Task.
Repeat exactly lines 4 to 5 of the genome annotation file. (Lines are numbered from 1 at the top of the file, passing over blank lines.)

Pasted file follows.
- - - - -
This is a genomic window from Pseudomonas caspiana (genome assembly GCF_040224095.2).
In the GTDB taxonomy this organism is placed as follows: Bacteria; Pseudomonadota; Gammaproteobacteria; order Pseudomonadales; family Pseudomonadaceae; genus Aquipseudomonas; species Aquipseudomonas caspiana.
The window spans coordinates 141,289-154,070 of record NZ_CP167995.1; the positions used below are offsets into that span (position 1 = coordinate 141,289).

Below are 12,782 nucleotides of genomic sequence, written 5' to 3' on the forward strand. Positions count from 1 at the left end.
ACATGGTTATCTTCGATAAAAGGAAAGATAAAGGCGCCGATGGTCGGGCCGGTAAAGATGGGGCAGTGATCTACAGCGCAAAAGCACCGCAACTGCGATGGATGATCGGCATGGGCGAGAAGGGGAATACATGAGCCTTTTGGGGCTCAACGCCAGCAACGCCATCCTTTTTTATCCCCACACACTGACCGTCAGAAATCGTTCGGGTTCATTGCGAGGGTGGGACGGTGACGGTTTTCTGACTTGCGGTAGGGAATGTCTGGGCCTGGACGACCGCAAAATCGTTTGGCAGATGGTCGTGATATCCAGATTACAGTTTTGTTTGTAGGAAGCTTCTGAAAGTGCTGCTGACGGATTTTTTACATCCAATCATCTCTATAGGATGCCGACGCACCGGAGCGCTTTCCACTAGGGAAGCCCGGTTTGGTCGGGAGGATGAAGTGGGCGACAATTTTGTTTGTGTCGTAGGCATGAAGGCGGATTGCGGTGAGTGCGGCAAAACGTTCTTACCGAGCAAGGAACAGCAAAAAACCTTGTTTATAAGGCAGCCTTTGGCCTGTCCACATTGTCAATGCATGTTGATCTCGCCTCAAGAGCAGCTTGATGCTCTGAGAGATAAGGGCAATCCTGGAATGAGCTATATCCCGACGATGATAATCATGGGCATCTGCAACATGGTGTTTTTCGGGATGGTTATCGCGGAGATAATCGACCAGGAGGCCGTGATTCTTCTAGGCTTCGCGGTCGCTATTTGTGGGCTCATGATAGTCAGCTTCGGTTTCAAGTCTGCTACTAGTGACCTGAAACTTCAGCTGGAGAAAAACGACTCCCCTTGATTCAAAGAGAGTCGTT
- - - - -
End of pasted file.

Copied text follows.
Below are 12,782 nucleotides of genomic sequence, written 5' to 3' on the forward strand. Positions count from 1 at the left end.
ACATGGTTATCTTCGATAAAAGGAAAGATAAAGGCGCCGATGGTCGGGCCGGTAAAGATGGGGCAGTGATCTACAGCGCAAAAGCACCGCAACTGCGATGGATGATCGGCATGGGCGAGAAGGGGAATACATGAGCCTTTTGGGGCTCAACGCCAGCAACGCCATCCTTTTTTATCCCCACACACTGACCGTCAGAAATCGTTCGGGTTCATTGCGAGGGTGGGACGGTGACGGTTTTCTGACTTGCGGTAGGGAATGTCTGGGCCTGGACGACCGCAAAATCGTTTGGCAGATGGTCGTGATATCCAGATTACAGTTTTGTTTGTAGGAAGCTTCTGAAAGTGCTGCTGACGGATTTTTTACATCCAATCATCTCTATAGGATGCCGACGCACCGGAGCGCTTTCCACTAGGGAAGCCCGGTTTGGTCGGGAGGATGAAGTGGGCGACAATTTTGTTTGTGTCGTAGGCATGAAGGCGGATTGCGGTGAGTGCGGCAAAACGTTCTTACCGAGCAAGGAACAGCAAAAAACCTTGTTTATAAGGCAGCCTTTGGCCTGTCCACATTGTCAATGCATGTTGATCTCGCCTCAAGAGCAGCTTGATGCTCTGAGAGATAAGGGCAATCCTGGAATGAGCTATATCCCGACGATGATAATCATGGGCATCTGCAACATGGTGTTTTTCGGGATGGTTATCGCGGAGATAATCGACCAGGAGGCCGTGATTCTTCTAGGCTTCGCGGTCGCTATTTGTGGGCTCATGATAGTCAGCTTCGGTTTCAAGTCTGCTACTAGTGACCTGAAACTTCAGCTGGAGAAAAACGACTCCCCTTGATTCAAAGAGAGTCGTT